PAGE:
The Internet’s Neighborhoods and Online Gentrification

Just as African Americans are more likely to experience the commonplace violence online – the systemic toxicity – they are more likely to live within neighborhoods degraded by environmental hazards. According to The Associated Press, an analysis showed that “in 19 states, blacks were more than twice as likely as whites to live in neighborhoods where air pollution seems to pose the greatest health danger.” Not surprisingly, African American children have an asthma rate 26 times that of white youth. Similar inequalities are evident in the fact that the children of mostly Latino farmworkers are more likely to experience birth defects because of exposure to pesticides, and with the reality that Navajo teenagers have cancer rates 17 times higher than the national average as a result of environmental toxins.

In the discussion of Twitter feminism, the deployed language of “toxic” or “polluting” feminism is striking given the desire to reclaim these spaces because they are “toxic” and a blight on Feminism or progressive causes. Just as middle-class whites are returning to neighborhoods, previously abandoned and “left behind” – resulting in environmental hardship – these “crusaders” are now seeking to “clean up” the Internet at the expense of already marginalized voices.

Whereas others seem to be focused on “cleaning up” or otherwise ridding the Internet of those undesirable intrusions, there remains a community of people committed to creating a more just on- and off- line space. The desire to “clean up” these spaces through displacing or silencing women of color, those critical yet marginalized voices, embodies a form of digital gentrification.

Gentrification represents a socio-historic process where rising housing costs, public policy, persistent segregation, and racial animus facilitates the influx of wealthier, mostly white, residents into a particular neighborhood. Celebrated as “renewal” and an effort to “beautify” these communities, gentrification results in the displacement of residents. This has disproportionately impacted communities of color. Gentrification is the result of not only policy decisions and economic incentives but also discourse that imagines neighborhoods of color as pathological and criminal, necessitating outside intervention for the good of all. We see the recent efforts to blame “Black Twitter” for divisions, to identify women of color feminism as a “toxic” intrusion, as not only an effort to reclaim these spaces but as attempting to do so while locating the OTHER as the problem.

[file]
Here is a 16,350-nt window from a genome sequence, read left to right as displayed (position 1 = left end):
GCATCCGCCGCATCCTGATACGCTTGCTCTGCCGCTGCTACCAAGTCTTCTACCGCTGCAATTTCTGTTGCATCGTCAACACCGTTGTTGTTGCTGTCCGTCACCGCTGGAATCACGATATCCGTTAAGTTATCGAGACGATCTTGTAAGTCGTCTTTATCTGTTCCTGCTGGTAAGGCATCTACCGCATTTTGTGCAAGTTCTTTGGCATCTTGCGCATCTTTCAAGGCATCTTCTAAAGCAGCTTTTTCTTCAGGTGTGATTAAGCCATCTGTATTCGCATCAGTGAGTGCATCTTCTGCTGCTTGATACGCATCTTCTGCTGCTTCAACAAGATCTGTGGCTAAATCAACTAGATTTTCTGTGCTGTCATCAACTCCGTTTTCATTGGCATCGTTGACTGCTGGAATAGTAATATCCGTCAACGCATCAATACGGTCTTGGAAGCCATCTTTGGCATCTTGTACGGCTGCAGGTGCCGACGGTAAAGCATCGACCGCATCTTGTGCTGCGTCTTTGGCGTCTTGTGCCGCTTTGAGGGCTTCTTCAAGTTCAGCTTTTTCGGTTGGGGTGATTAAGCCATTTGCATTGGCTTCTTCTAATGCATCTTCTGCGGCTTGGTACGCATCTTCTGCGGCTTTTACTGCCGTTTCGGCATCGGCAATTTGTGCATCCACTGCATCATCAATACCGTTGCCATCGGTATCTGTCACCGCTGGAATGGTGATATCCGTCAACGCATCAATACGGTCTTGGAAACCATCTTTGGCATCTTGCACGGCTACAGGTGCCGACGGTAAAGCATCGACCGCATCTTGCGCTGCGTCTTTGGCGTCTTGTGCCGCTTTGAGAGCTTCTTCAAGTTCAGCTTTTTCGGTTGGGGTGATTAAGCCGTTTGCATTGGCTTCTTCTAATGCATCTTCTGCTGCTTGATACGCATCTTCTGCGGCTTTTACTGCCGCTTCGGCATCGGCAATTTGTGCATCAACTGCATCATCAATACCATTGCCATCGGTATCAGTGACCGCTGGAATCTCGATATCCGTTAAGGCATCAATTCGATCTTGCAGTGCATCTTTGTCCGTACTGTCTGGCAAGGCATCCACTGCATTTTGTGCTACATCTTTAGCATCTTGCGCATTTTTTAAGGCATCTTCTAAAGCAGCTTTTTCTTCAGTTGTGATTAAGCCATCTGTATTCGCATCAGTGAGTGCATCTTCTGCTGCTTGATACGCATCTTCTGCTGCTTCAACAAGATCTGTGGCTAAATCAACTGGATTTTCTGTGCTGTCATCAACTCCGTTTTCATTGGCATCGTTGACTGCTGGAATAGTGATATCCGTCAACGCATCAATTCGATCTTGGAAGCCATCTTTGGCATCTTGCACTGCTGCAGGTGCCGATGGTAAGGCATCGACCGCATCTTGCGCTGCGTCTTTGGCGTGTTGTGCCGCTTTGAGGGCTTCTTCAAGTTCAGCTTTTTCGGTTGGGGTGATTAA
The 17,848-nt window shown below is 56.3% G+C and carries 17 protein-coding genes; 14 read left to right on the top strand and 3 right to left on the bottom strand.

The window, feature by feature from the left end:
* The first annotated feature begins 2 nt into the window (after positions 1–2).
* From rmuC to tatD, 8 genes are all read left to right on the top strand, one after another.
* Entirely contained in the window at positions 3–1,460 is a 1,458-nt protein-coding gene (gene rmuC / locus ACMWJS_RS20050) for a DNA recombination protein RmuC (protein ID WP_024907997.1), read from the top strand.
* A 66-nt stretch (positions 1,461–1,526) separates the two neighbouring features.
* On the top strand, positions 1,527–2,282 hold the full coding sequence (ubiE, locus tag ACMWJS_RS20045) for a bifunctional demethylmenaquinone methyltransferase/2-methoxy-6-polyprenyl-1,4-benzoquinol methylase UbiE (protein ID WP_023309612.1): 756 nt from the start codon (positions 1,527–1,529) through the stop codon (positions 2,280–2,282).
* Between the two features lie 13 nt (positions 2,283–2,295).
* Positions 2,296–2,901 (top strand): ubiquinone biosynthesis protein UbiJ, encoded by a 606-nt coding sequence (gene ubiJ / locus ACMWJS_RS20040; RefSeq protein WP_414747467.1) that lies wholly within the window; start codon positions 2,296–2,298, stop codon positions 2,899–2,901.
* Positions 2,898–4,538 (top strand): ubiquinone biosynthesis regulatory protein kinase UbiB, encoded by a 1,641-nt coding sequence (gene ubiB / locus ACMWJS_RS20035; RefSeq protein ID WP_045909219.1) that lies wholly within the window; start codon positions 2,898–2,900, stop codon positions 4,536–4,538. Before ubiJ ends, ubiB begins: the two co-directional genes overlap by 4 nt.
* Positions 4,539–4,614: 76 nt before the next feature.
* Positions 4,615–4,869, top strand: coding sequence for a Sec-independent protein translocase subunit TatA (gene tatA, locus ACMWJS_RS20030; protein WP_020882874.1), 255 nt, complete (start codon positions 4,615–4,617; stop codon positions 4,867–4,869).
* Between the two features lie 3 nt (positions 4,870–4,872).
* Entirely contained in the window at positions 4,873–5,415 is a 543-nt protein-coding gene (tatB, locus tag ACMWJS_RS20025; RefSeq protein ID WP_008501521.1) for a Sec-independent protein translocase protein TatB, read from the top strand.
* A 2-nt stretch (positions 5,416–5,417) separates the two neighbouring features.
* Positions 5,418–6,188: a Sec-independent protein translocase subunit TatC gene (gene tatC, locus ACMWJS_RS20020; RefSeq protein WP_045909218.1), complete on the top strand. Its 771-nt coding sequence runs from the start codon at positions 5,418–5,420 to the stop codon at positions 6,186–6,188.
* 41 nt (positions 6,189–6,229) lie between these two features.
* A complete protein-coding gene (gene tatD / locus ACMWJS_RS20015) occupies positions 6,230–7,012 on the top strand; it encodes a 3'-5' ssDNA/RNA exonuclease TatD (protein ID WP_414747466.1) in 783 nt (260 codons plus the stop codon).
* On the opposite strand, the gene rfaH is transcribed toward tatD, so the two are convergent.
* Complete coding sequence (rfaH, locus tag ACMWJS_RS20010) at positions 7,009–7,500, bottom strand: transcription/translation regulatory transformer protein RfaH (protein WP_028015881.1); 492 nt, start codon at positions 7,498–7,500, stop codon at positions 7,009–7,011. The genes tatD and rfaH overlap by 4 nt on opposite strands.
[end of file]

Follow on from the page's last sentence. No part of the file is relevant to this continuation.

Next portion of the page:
In a recent conversation about coded racial language, Gina Harris stated how “Internet” is the new “urban”. In “post-racial” America, there is a continual desire to better mask racism rather than uproot its existence. Sarah Kendzior, who wrote her dissertation on the role of the internet in dictatorship, states in a personal interview, “People use ‘Twitter’ or ‘The internet’ to stand in for the specific groups of people who use online media to try to transform a power structure or challenge dominant narratives. We see rhetoric like this in countries like Uzbekistan, Kuwait or Turkey, where citizens are arrested for using the media their leaders condemn. This is why it is jarring to see similar rhetoric espoused by allegedly ‘progressive’ outlets who claim to stand for disparate values.”

This speaks to how power is maintained by oppressive forces through social control. Goldberg’s use of “emotionally savaged” to refer to those who have felt burned by engaging in discourse with women of color is racially charged – “savaged” referring to the “toxic” contagion which is implied as being the natural state of women of color. This implies that mere proximity to women of color is toxic. Such language does not expand the conversation but instead results in a continuation of a longstanding history that imagines bodies of color as disruptive and corrupting of the national landscape.

Additionally, Goldberg racializes call-out culture as being one directional, an act of aggression done solely to white feminists by women of color. However, in locating call-outs at the fingertips of Black women, Goldberg centers the conversation on white women’s fear rather than the disposability of Black women’s critiques and existence. There lies a preemptive fear of discourse across racial lines and therefore any conversation that happens automatically shifts blame from the White woman’s inability to understand race relations to the Black woman’s inability to educate.

Encouraging us to reflect on the culture of social media, while dreaming for a virtual reality based in “generosity and kindness,” Dr. Imani Perry reminded us in a personal interview that power, privilege, and structures of inequality remain in operation online: “Given the real power dynamics in this society, that is an inversion of the way bullying and marginalization generally works in the world of gender activism and otherwise. The commitment to narratives of white female innocence does far more damage to feminism than Twitter arguments.” To reconcile these material inequalities, to rectify the violence experience on and off-line, to combat the normalization of whiteness, and to mobilize in opposition these injustices necessitates a recalibration.

Silencing and “cleaning up” THOSE neighborhoods is not a pathway to justice but the creation of yet another space that privileges the already privileged and empowered.